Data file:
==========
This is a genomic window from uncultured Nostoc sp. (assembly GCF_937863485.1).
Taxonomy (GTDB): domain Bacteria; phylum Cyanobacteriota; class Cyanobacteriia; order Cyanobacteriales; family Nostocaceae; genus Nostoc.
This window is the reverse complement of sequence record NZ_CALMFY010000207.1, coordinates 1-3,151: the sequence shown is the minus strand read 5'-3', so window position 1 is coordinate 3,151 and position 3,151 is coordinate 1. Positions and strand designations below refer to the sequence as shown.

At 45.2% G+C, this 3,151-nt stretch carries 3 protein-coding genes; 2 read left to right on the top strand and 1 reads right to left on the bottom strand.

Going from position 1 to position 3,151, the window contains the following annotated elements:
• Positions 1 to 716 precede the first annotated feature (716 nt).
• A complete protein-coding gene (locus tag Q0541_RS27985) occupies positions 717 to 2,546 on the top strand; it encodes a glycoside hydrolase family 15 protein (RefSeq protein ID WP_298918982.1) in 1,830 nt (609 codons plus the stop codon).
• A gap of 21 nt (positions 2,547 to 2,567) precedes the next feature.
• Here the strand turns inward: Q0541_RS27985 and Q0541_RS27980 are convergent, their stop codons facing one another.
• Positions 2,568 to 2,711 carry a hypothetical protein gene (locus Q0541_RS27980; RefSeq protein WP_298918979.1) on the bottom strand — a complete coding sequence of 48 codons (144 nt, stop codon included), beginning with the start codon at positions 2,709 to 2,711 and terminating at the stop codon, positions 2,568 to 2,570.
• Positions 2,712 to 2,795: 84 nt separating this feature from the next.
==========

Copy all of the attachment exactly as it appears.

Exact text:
This is a genomic window from uncultured Nostoc sp. (assembly GCF_937863485.1).
Taxonomy (GTDB): domain Bacteria; phylum Cyanobacteriota; class Cyanobacteriia; order Cyanobacteriales; family Nostocaceae; genus Nostoc.
This window is the reverse complement of sequence record NZ_CALMFY010000207.1, coordinates 1-3,151: the sequence shown is the minus strand read 5'-3', so window position 1 is coordinate 3,151 and position 3,151 is coordinate 1. Positions and strand designations below refer to the sequence as shown.

At 45.2% G+C, this 3,151-nt stretch carries 3 protein-coding genes; 2 read left to right on the top strand and 1 reads right to left on the bottom strand.

Going from position 1 to position 3,151, the window contains the following annotated elements:
• Positions 1 to 716 precede the first annotated feature (716 nt).
• A complete protein-coding gene (locus tag Q0541_RS27985) occupies positions 717 to 2,546 on the top strand; it encodes a glycoside hydrolase family 15 protein (RefSeq protein ID WP_298918982.1) in 1,830 nt (609 codons plus the stop codon).
• A gap of 21 nt (positions 2,547 to 2,567) precedes the next feature.
• Here the strand turns inward: Q0541_RS27985 and Q0541_RS27980 are convergent, their stop codons facing one another.
• Positions 2,568 to 2,711 carry a hypothetical protein gene (locus Q0541_RS27980; RefSeq protein WP_298918979.1) on the bottom strand — a complete coding sequence of 48 codons (144 nt, stop codon included), beginning with the start codon at positions 2,709 to 2,711 and terminating at the stop codon, positions 2,568 to 2,570.
• Positions 2,712 to 2,795: 84 nt separating this feature from the next.